Anyone wonder if U.S. Senator Dianne Feinstein has the same feeling expressed by Gov. Jerry Brown about a presidential run–if she were a decade or so younger would she consider running for president? I pondered this when in introducing Feinstein to a joint session of the World Affairs Council and Town Hall Los Angeles Wednesday night, billionaire Eli Broad listed many firsts Feinstein accomplished in her long political career and then suggested she should be the first woman president.

The oldest serving United States Senator waved off the suggestion.

Feinstein spent time discussing her support for the Iran deal on nuclear power forged by the Obama Administration. She argued that there was no better deal to be had, that it was this deal or nothing. If no deal were confirmed, the senator suggested, in as little as three months there would likely be a military conflict.

Feinstein argued that the United States, which led other world powers in the negotiations, would suffer its leadership position if Congress rejects the deal. Other nations involved in the deal would drop sanctions on Iran forcing the U.S. into the difficult position of deciding to sanction allies, Feinstein said.

Feinstein spoke on the day that news broke that enough senators have now agreed to support President Obama in any veto override attempt.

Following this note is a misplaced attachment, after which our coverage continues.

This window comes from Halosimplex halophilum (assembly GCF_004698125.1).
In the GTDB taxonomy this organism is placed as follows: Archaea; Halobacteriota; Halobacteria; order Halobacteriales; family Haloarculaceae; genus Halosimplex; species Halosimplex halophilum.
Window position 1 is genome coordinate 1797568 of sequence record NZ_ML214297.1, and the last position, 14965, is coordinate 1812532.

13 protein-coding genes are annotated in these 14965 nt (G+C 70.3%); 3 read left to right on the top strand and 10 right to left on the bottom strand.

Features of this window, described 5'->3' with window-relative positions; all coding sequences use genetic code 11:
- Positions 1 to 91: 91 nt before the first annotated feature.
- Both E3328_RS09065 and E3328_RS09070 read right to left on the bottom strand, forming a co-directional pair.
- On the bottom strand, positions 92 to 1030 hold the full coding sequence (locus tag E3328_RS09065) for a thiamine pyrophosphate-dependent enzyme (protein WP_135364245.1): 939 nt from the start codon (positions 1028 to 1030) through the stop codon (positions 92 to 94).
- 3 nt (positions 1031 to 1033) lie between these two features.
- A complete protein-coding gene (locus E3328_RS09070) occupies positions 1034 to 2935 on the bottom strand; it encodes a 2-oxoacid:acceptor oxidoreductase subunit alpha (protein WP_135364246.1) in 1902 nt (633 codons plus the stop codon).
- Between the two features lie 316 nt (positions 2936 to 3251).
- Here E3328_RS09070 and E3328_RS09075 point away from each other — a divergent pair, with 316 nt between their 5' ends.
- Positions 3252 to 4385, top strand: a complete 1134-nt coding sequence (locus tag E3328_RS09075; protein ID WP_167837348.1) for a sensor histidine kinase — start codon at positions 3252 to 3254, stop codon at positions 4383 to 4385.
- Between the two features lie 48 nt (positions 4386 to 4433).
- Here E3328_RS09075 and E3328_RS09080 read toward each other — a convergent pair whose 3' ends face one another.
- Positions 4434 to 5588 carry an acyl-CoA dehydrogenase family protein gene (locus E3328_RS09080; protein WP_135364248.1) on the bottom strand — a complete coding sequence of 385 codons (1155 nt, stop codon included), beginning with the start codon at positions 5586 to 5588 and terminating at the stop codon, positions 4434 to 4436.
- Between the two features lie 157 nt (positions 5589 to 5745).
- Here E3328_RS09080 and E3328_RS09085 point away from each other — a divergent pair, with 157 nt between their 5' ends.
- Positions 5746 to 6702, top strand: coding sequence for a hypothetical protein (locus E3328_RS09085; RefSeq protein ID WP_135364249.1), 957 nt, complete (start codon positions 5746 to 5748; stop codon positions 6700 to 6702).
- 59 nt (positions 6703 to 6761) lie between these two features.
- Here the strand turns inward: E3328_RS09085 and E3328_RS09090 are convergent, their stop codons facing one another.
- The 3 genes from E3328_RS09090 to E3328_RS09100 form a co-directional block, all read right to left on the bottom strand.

The senator was clearly basing her vote on the hope that Iran will change its official policies and attitude over the course of the agreement. “Fifteen years will tell if Iran is capable of change or not,” she said.

On California’s devastating drought, Sen. Feinstein touted a proposal she put together with California’s junior senator, Barbara Boxer. She praised the Los Angeles area Metropolitan Water District for having good water storage and reservoirs, which she said the rest of the state doesn’t have.

Pointing out that the infrastructure for water supplies was built for a population of 16 million people instead of the current 38 million, Feinstein argued for new infrastructure. She said her plan contains a dozen desalinization plants and 105 water-recycling projects among other proposals.

Before offering her philosophy on the best way to run local government, Feinstein relived the day that would lead to her becoming San Francisco ‘s chief executive—the assassinations of Mayor George Moscone and Supervisor Harvey Milk by former Supervisor Dan White.

She saw White in the hallway and called to him but he rebuffed her by asking for a moment. Feinstein then heard shots and discovered Milk’s body.

Ascending to the mayor’s office a week later, Feinstein ran the city for ten years. She said cities are best run from the center, stressing practicality, not ideology. She said most people could agree on the need for improvements and infrastructure.

Indeed, in his introduction, Eli Broad remarked that the senator had an ability to find the political center during her entire career.